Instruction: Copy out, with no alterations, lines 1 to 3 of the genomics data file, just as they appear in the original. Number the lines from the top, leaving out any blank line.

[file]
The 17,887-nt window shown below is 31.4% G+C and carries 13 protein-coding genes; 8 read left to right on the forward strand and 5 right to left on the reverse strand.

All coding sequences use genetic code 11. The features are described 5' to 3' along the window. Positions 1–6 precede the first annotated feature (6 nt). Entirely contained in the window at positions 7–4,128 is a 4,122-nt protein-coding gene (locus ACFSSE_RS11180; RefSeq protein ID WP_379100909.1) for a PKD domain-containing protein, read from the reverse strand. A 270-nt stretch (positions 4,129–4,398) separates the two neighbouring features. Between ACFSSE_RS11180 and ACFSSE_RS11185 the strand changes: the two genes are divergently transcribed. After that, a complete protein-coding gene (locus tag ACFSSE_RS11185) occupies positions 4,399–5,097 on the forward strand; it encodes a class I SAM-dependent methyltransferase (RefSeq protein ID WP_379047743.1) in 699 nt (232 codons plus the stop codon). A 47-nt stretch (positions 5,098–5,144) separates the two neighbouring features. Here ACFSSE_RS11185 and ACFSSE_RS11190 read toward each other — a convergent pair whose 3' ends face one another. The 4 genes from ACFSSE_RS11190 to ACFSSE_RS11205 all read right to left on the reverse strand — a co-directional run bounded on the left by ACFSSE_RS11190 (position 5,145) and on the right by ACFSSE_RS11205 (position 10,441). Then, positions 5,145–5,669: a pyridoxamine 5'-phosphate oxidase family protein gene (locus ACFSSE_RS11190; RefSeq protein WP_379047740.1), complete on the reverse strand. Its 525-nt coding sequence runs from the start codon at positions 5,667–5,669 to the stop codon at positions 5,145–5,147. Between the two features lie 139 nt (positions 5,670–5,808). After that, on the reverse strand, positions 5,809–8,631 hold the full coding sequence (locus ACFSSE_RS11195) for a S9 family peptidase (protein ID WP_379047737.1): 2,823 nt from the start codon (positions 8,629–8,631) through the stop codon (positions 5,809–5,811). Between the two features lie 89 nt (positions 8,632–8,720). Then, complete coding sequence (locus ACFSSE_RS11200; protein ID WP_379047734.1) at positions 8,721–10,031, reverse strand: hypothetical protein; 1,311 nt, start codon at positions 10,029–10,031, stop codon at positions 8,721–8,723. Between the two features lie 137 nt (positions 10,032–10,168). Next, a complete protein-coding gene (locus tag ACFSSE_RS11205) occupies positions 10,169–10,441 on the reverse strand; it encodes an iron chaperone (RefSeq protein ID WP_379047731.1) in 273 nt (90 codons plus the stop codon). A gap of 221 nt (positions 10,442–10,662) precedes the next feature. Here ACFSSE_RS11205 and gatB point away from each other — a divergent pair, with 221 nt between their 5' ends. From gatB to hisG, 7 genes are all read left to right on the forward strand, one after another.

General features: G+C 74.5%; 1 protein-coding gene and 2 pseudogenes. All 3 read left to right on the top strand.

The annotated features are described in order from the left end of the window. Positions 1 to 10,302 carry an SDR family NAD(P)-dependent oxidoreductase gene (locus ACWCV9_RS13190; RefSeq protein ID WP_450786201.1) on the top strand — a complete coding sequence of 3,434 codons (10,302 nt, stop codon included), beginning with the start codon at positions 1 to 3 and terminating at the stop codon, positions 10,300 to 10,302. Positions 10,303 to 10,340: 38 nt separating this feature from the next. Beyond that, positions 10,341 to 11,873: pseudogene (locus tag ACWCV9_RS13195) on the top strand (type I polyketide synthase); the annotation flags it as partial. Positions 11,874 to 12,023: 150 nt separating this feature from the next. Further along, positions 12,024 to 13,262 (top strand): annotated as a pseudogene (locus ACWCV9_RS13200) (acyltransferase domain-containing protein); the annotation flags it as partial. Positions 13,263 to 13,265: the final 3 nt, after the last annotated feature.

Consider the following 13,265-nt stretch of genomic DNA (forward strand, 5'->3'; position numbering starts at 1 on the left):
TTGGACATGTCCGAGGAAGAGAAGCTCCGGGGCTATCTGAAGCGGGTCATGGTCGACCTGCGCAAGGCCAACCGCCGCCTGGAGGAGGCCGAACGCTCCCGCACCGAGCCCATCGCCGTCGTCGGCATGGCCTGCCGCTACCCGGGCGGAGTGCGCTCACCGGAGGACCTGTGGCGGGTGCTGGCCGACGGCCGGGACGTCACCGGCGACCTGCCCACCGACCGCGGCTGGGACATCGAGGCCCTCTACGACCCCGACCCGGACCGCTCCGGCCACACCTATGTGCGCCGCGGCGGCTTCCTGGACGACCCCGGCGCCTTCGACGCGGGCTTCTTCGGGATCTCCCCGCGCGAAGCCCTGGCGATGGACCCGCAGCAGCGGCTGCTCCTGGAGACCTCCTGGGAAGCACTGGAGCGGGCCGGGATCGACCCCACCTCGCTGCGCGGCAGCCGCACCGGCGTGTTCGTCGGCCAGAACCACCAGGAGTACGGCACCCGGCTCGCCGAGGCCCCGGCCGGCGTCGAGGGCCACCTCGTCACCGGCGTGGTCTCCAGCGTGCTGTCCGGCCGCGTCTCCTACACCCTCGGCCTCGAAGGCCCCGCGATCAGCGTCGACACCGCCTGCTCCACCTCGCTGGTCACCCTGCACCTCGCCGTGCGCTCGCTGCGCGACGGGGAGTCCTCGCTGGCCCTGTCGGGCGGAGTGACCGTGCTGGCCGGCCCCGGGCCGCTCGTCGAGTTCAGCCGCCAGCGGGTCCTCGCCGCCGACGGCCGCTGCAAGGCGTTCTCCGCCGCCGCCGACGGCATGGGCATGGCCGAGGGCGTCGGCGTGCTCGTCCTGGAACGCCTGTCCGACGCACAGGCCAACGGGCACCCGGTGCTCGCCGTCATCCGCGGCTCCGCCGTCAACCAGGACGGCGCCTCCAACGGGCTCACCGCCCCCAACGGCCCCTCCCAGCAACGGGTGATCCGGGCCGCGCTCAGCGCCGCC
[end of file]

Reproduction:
The 17,887-nt window shown below is 31.4% G+C and carries 13 protein-coding genes; 8 read left to right on the forward strand and 5 right to left on the reverse strand.

All coding sequences use genetic code 11. The features are described 5' to 3' along the window. Positions 1–6 precede the first annotated feature (6 nt). Entirely contained in the window at positions 7–4,128 is a 4,122-nt protein-coding gene (locus ACFSSE_RS11180; RefSeq protein ID WP_379100909.1) for a PKD domain-containing protein, read from the reverse strand. A 270-nt stretch (positions 4,129–4,398) separates the two neighbouring features. Between ACFSSE_RS11180 and ACFSSE_RS11185 the strand changes: the two genes are divergently transcribed. After that, a complete protein-coding gene (locus tag ACFSSE_RS11185) occupies positions 4,399–5,097 on the forward strand; it encodes a class I SAM-dependent methyltransferase (RefSeq protein ID WP_379047743.1) in 699 nt (232 codons plus the stop codon). A 47-nt stretch (positions 5,098–5,144) separates the two neighbouring features. Here ACFSSE_RS11185 and ACFSSE_RS11190 read toward each other — a convergent pair whose 3' ends face one another. The 4 genes from ACFSSE_RS11190 to ACFSSE_RS11205 all read right to left on the reverse strand — a co-directional run bounded on the left by ACFSSE_RS11190 (position 5,145) and on the right by ACFSSE_RS11205 (position 10,441). Then, positions 5,145–5,669: a pyridoxamine 5'-phosphate oxidase family protein gene (locus ACFSSE_RS11190; RefSeq protein WP_379047740.1), complete on the reverse strand. Its 525-nt coding sequence runs from the start codon at positions 5,667–5,669 to the stop codon at positions 5,145–5,147. Between the two features lie 139 nt (positions 5,670–5,808). After that, on the reverse strand, positions 5,809–8,631 hold the full coding sequence (locus ACFSSE_RS11195) for a S9 family peptidase (protein ID WP_379047737.1): 2,823 nt from the start codon (positions 8,629–8,631) through the stop codon (positions 5,809–5,811). Between the two features lie 89 nt (positions 8,632–8,720). Then, complete coding sequence (locus ACFSSE_RS11200; protein ID WP_379047734.1) at positions 8,721–10,031, reverse strand: hypothetical protein; 1,311 nt, start codon at positions 10,029–10,031, stop codon at positions 8,721–8,723. Between the two features lie 137 nt (positions 10,032–10,168). Next, a complete protein-coding gene (locus tag ACFSSE_RS11205) occupies positions 10,169–10,441 on the reverse strand; it encodes an iron chaperone (RefSeq protein ID WP_379047731.1) in 273 nt (90 codons plus the stop codon). A gap of 221 nt (positions 10,442–10,662) precedes the next feature. Here ACFSSE_RS11205 and gatB point away from each other — a divergent pair, with 221 nt between their 5' ends. From gatB to hisG, 7 genes are all read left to right on the forward strand, one after another.

General features: G+C 74.5%; 1 protein-coding gene and 2 pseudogenes. All 3 read left to right on the top strand.